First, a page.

Organize your Kitchen with Ease Professional organizer Monika Kristofferson will teach you how to organize your kitchen so you have you need at your fingertips. This workshop is offered from 6-8 p.m. on Thursday, June 2 at the Marysville Public Library, 6120 Grove St. The class cost is $22. Pre-registration is required.

Salsa Dance Learn to salsa in the energetic and exciting dance class with

instructor Wendy Messarina. This four-week class will be held from 7:30-8:30 p.m., Thursdays, June 2-23 at the Ken Baxter Community Center, 514 Delta Ave. The cost is $45. Preregistration is required.

Totally YOU! For ages 11-15 Youth ages 11-15 will love exploring their own personal style with instructor Wendy Messarina. This four-week class will be held from 4:30-5:30 p.m. Thursdays, June 2-23, at the Ken Baxter Community Center, 514 Delta Ave. The cost is $45. Preregistration is required.

Creative Dance Mommy and Me Mommy and child will be twirling with glee with instructor Monica Olason. The fourweek session is held on Fridays from 9:30-10 a.m., June 3-24, at the Ken Baxter Community Center, 514 Delta Ave. The cost is $28 for mother and child ages 1-3 years.


Tumbling for ages 3-5 Your child will love learning movement and tumbling with instructor Monica Olason. This four-week class will be held from 10:45-11:30 a.m., Fridays, June 3-24, at the Ken Baxter Community Center, 514 Delta Ave. The cost is $40. Preregistration is required.

Babysitting Basics for ages 10-14 Great for young teens ages 10-14 becoming babysitters. Camp Fire USA will teach youth the ‘how-tos’ of babysitting. This two-week course will be held from 9 a.m. to 1 p.m. on Saturdays, June 4-11, at the Ken Baxter Community Center, 514 Delta Ave. The class cost is $40. Pre-registration is required.

Cartooning Instructor Max Elam teach drawing skills and they apply to cartooning. four-week class for youth 7-12 will be held from 4-6

Real Estate for Sale Island County CLINTON

01&/)064&4VO+VOFtQN This Golf course community beautiful home is a must see! Featuring 5 bedrooms plus an office, 3.5 baths & over 3000sq ft. of living space. This warm inviting home will fill every feature you have wished for in a dream home. Enter the lovely foyer to the formal living & dining room with surrounding views of NW greenery out the picture window. The gourmet kitchen opens to a spacious family room w/ gas fireplace. Downstairs features a LG. MIL apt. w/ 2 bedrooms, LR, full kitchen & private entrance.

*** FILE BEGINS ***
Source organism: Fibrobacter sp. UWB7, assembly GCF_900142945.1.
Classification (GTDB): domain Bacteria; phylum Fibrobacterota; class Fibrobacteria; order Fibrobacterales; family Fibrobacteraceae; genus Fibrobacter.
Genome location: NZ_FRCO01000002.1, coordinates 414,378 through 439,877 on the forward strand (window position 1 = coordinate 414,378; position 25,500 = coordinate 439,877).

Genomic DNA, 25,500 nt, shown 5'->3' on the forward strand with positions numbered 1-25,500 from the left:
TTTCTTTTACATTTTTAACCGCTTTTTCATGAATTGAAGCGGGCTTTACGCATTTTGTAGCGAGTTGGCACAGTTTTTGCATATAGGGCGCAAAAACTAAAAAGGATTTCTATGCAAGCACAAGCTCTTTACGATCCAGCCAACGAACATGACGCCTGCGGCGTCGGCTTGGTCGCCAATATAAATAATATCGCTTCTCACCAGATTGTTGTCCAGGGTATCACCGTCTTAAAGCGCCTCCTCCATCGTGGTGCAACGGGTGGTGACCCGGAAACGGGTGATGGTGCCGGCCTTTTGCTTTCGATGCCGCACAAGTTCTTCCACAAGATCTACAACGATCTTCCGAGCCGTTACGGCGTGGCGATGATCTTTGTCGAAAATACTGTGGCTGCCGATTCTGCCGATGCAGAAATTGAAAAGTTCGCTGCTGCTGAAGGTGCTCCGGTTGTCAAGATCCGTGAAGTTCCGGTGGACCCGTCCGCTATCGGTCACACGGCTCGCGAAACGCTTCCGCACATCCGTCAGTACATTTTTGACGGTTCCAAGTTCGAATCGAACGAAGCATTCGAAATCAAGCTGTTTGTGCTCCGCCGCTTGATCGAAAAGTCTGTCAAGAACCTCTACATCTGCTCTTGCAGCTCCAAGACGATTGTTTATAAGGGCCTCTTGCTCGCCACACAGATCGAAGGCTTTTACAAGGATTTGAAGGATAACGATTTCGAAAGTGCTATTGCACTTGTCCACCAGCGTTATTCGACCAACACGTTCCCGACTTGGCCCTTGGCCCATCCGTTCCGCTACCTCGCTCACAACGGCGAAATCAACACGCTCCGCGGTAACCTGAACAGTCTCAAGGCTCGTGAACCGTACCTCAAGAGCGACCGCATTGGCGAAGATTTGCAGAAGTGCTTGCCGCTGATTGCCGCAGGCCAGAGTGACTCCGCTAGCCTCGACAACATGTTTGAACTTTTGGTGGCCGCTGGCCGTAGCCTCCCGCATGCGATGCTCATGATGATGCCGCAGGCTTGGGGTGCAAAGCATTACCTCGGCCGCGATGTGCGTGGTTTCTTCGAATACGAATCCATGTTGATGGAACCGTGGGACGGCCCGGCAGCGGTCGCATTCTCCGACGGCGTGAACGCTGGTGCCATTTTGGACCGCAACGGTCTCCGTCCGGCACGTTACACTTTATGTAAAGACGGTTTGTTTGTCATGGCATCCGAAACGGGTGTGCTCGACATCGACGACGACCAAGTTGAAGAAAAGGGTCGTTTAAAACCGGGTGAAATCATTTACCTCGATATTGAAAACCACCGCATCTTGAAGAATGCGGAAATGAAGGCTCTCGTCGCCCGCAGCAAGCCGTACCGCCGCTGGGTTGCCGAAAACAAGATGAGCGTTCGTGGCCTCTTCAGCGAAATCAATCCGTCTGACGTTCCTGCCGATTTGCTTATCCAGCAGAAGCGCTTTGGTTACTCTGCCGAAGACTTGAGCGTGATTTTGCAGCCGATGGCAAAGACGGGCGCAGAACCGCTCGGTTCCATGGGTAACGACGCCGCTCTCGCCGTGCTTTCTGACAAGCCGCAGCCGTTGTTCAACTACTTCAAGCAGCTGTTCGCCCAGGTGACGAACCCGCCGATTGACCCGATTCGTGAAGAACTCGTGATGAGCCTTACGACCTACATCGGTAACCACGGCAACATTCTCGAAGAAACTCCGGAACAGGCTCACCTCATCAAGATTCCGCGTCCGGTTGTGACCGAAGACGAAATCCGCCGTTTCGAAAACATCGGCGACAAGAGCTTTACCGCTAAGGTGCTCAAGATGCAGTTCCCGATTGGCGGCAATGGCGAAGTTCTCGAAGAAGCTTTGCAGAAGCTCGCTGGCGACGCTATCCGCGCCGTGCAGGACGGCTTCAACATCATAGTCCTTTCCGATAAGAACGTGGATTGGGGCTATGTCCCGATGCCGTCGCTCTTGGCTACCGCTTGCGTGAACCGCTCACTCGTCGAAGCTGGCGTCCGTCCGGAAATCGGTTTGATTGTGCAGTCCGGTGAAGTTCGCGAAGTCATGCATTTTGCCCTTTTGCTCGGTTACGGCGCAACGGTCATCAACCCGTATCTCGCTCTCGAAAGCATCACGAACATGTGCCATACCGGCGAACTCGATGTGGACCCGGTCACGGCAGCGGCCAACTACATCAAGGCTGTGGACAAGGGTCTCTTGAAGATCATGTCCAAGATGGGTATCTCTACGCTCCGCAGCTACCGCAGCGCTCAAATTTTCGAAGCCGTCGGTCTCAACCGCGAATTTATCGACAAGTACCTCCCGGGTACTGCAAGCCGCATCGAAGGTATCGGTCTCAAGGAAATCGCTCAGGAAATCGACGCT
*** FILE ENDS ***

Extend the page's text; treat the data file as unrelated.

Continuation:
Adorable & Spacious Rambler w/ Great Curb Appeal! This beautiful 3 bedroom home is move in ready. You'll feel right at home the minute you walk in. Home has a large living room w/ lots of windows that bring in natural light. A wood burning stove, newer carpet, designer colors, hardwoods floors, ceramic tile & built-ins are a few of the great features. Outside you'll find .43 ac lot, huge trex deck, wired for 220, plus an office, & RV shop w/wood shed. Fully fenced back yard & RV Parking!

Wendy Smith t+VMJF7FMF[

HUD HOMES!! SAVE THOUSANDS!!! Great open floor plan with lots of windows overlooking an acre plus of land boasting a nice seasonal creek. This three bedroom rambler has been nicely painted and has a built in nook in the hallway. Large living room and kitchen with a breakfast bar adjacent the dining room and open to a large family room with sliders to a huge deck overlooking the back yard. Garage has been partially converted to a bonus room and separate storage area.


3 BEDROOM, 1.75 Bath, 1,300 SF home. Large one car garage with fully fenced side yard & a kitchen garden. Ten minute drive to ferr y, directly located on bus route and Langley. Access to Scatchet Head Community Club and a beautiful sandy beach! Asking $204,000. MLS #219729. Contact Erik: 360-969-3144. Real Estate for Sale Kitsap County POULSBO


Open floor plan all on one level. Featuring 2 master suites, Large open living area with wood burning stove. The kitchen has an eating bar open to the spacious living room. Built on 5 acres fenced and gated for privacy. Detached large 3 car plus shop. Additional out building for a work shop or large garden shed. Winter view of the Mountains. Bring your ideas to this home and make it your own!

Wendy Smith t+VMJF7FMF[

To be included in this Directory call 360-659-1300 or email

Classifieds online 24-hours a day Find what you need 24 hours a day.

DOWNTOWN, spacious a n d we l l m a i n t a i n e d ! Territorial green view! Quiet top floor, 2 bedroom, 1.75 bath condo! All appliances. New paint, carpet, linoleum last year. Community; pool, spa, exercise room, rec room, covered parking. 20 minutes to Kingston or Bainbridge ferries!!! $99,500. 360779-2217 360-434-4108. Real Estate for Sale Snohomish County Marysville

1 ACRE, cleared with 2 bedroom, 1 bath house with double garage plus o u t bu i l d i n g s . I n c i t y, fenced, water, bur ied electr ic, cable, telephone, well. $300,000 net. 360-533-2036

Real Estate for Sale Manufactured Homes Redmond

FOR SALE single-wide mobile home with tipout. Partially tiled kitchen wall, bathroom sink, tub area, also hall and bathroom floor. Double refridge, wall oven, washer/dryer. New carpet in living room & both bedrooms. 2 clean sheds. Double car por t plus 2 extra spaces. 55+ park. Retired, leaving state. $7500. (425)895-8601 Real Estate for Sale Other Areas